Praise God that the weapons of our warfare are not natural, but they are MIGHTY in the pulling down of strongholds. Studying the word, prayer, fasting, praise and worship, acts of kindness, acts of obedience, developing the fruit and gifts of the Spirit, as well as putting on the armor of God are all effective weapons! I hope this encourages you. Please let me know how I can pray for you if you cannot break free from the trauma you have suffered. When God’s healing is complete, there will be no scar.
In the Father’s love
Judy A Bauman
Another testimony on this subject can be found here:
~One thing God did on this date that I could have in no way planned, my second book was published! (I had sent it in at the end of November, but Jewels from the Harvest was published February 5, 2018!) I have a number of really sweet things the Lord has done for me on this date. Perhaps that will be for another post.
Dear Friends of The Father’s Love Int’l Ministries,
As my husband would say, “If it weren’t for the last minute, nothing would get done,” and that is exactly how it’s been to send out this year’s contribution receipts! It didn’t help that I’ve been fighting a hacking cough and had developed a fever. I had put a prayer request out on Facebook last night and was so blessed to see the number of people who wrote to say they were praying. There was good advice as many friends warned not to wait to see a doctor. They had made that mistake and suffered for it!
I decided to sign up for a video doctor’s call through my new Medishare program and had my first online doctor’s appointment. I loved it! I was in and out in minutes! Haha! 😊
No doubt, the prayers and meds are working together, as I was able to sit long enough to get the receipts sent. I’m so thankful to be already feeling better.
If you gave a donation in 2019 and did not get an emailed receipt, or if it is incorrect, please let me know as soon as possible and I will rectify it. It is my hope that we will continue doing the work of the ministry together in 2020. There is something special God is doing in our day, and I believe being prepared for it is going to be essential.
Many blessings to you in the Father’s love,
Judy A Bauman
A Glimpse at the Life and Times of Saul, David, and Absalom
Judy A Bauman
Israel Demands That Samuel Appoint A King to Rule Them
To better understand how the “kingdoms” of Israel were first established, we need to look briefly at the man who gave Saul the right and the power to be the first king of Israel. This task fell to Samuel, who was the last of the Judges of Israel and the first one referred to in Scripture as a prophet of God. We pick up this story in 1 Samuel 8 when the Israelites demanded Samuel give them a king “to judge us like all the nations.” Even with a dire warning of what life would be like under the king and all he would demand of them, they cried out for a king to judge them and to fight their battles!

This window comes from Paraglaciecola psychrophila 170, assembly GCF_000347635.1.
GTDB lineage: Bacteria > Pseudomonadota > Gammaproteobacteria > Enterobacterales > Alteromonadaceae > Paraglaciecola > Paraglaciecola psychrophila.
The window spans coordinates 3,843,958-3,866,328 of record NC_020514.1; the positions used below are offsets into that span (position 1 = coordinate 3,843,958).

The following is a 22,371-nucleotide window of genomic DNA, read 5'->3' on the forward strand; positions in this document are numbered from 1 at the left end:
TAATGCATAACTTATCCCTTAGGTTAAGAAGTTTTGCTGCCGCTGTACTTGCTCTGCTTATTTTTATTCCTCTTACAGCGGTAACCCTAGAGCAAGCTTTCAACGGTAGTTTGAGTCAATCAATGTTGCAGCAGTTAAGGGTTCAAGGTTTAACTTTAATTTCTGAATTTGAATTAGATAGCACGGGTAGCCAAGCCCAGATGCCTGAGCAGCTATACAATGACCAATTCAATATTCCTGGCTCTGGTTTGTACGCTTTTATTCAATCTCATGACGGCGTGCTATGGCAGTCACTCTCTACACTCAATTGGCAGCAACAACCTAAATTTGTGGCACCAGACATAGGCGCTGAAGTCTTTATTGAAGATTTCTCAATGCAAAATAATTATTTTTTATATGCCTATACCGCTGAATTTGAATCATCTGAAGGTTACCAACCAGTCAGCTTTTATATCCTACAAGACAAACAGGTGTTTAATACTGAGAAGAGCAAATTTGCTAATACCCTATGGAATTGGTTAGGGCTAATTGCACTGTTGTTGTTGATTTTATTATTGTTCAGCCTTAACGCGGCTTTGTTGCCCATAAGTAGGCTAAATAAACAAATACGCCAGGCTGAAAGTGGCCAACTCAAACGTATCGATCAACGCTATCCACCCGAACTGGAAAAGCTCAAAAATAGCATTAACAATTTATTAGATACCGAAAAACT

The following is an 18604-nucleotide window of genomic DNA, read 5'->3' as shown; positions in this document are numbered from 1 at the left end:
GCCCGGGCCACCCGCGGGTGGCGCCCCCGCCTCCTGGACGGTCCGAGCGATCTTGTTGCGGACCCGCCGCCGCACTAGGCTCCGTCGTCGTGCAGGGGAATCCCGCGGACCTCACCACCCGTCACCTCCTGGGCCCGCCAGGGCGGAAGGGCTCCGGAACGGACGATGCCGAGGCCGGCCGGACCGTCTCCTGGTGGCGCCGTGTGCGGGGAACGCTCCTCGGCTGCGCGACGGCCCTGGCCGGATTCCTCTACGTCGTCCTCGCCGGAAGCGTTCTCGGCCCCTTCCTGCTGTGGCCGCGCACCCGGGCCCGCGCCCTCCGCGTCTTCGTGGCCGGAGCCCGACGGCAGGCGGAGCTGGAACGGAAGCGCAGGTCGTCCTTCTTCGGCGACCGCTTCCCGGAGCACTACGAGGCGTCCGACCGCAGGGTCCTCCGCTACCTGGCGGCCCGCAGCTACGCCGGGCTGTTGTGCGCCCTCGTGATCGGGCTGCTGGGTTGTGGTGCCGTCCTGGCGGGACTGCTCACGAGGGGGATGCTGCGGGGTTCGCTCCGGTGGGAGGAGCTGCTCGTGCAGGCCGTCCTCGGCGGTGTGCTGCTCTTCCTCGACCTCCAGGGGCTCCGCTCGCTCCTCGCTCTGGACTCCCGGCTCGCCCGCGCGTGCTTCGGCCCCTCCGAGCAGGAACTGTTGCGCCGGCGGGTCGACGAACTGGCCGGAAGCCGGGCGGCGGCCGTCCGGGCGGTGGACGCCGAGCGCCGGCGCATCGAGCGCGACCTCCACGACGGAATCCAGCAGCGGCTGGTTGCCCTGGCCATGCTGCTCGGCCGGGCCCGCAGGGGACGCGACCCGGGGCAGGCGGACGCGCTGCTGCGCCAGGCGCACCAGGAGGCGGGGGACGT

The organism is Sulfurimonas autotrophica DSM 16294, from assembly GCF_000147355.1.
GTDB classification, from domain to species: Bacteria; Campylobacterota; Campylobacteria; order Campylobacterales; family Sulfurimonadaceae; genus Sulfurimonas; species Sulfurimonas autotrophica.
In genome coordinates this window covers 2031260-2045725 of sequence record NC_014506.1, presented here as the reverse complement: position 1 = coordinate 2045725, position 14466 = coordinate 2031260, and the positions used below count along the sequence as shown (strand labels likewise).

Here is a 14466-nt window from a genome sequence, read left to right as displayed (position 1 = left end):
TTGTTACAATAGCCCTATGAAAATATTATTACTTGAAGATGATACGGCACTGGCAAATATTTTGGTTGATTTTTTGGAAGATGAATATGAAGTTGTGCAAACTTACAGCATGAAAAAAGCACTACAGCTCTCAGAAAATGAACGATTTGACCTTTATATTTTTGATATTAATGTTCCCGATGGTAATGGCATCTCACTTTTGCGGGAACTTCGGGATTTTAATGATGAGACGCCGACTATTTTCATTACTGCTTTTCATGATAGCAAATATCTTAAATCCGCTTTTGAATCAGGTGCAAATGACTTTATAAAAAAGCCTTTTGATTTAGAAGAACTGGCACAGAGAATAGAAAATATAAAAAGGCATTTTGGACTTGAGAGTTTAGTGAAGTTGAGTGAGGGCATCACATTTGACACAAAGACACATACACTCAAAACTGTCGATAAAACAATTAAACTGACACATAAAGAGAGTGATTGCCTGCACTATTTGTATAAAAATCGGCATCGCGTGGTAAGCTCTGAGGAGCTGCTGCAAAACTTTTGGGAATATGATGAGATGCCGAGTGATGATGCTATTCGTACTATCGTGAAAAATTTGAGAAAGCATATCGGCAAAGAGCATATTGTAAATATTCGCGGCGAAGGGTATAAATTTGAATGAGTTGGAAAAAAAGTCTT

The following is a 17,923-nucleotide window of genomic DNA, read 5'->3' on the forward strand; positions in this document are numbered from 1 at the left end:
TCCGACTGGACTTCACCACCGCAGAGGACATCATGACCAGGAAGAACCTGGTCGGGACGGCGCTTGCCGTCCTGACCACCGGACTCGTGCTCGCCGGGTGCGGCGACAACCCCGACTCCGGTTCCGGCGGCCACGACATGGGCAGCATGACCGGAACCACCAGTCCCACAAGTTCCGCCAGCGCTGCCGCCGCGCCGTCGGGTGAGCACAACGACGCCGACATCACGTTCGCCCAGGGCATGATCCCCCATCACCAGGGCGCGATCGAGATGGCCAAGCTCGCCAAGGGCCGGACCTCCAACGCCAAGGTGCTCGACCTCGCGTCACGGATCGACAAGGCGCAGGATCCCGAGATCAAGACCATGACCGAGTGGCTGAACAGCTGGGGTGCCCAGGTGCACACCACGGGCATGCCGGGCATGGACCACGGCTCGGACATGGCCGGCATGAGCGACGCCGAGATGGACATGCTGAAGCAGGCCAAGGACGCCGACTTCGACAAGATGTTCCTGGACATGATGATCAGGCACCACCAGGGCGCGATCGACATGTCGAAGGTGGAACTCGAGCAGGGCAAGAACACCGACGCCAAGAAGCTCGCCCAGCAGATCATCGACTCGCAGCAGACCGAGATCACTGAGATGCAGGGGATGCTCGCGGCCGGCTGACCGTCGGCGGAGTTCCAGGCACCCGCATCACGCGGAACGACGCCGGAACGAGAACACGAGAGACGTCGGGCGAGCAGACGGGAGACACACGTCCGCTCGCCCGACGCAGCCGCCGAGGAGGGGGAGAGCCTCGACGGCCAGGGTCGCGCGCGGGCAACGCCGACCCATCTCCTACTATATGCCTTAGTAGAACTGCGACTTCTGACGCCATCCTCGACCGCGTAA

The Lord made it clear to Samuel that they were not rejecting him, but they were rejecting God as their King and had turned to idols. The Lord said to Samuel, “Heed their voice, and make them a king.” Doesn’t this speak of the mercy of God? His people, the ones He brought out of Egypt, the ones the Lord repeatedly delivered, rejected Him for what is promised to be a rough ride. Sadly, the need to be like others and to be admired is a common thread that is laced throughout this historical account.
Saul – The First King of Israel
Saul had no idea what was in store for him when his father sent him and a servant to look for some missing donkeys. (Let that sink in a minute. Sometimes we think we are meandering around, when in reality, God is setting us up for a life-changing event!) The Lord had told Samuel that He was sending a man from the tribe of Benjamin and that he was to anoint him as Israel’s commander. When Samuel saw him, the Lord told him that this was the man to be king. While Saul was handsome and taller than any of the Israelites, he didn’t see himself as one worthy of being king. Saul was from the least of the families of the smallest tribe of Benjamin. His confidence was so weak that when Samuel planned to introduce him, he was hiding! When he stood before the people, they saw his height and good looks and shouted, “Long live the king!”
Saul went home and tried to live life as usual but then heard a wicked report and was moved to act. King Saul took his rightful place as commander, and he had his first successful campaign against the Ammonites who were threatening the Israelites. Even so, Samuel reminded the people that by demanding a king, they had greatly sinned against God.
King Saul seemed to be doing well, but when faced with war against the Philistines, Saul took the role of the prophet and foolishly usurped Samuel’s authority and made a sacrifice to God. Because of this Samuel told Saul, “The Lord would have established your kingdom over Israel forever. But now your kingdom shall not continue. The Lord has sought for Himself a man after His own heart.” Sadly, this was not the only impetuous act that led God to reject Saul as king, and though Samuel continued to pray for him, the Lord commanded him to anoint another.
David – The Second King of Israel
Samuel was sent to Bethlehem to the house of Jesse, of the tribe of Judah, to anoint Israel’s next ruler. However, none of his sons, as promising as they looked to the eye, were to be king. Jesse had not even bothered to call his youngest son, David, who was out tending sheep, to meet Samuel for consideration. David was a skilled musician, and commonly lifted a psalm of worship to the Lord God of Israel. He was courageous and fast to swing his sling to protect his father’s sheep and lambs from lions and bears. The moment Samuel saw him, God told him that David was His choice! Samuel anointed David as king with his father and brothers as witnesses, but interestingly, Jesse’s youngest son did not immediately take the throne. Though Saul had sinned against God two years after being anointed king, he reigned for forty-two.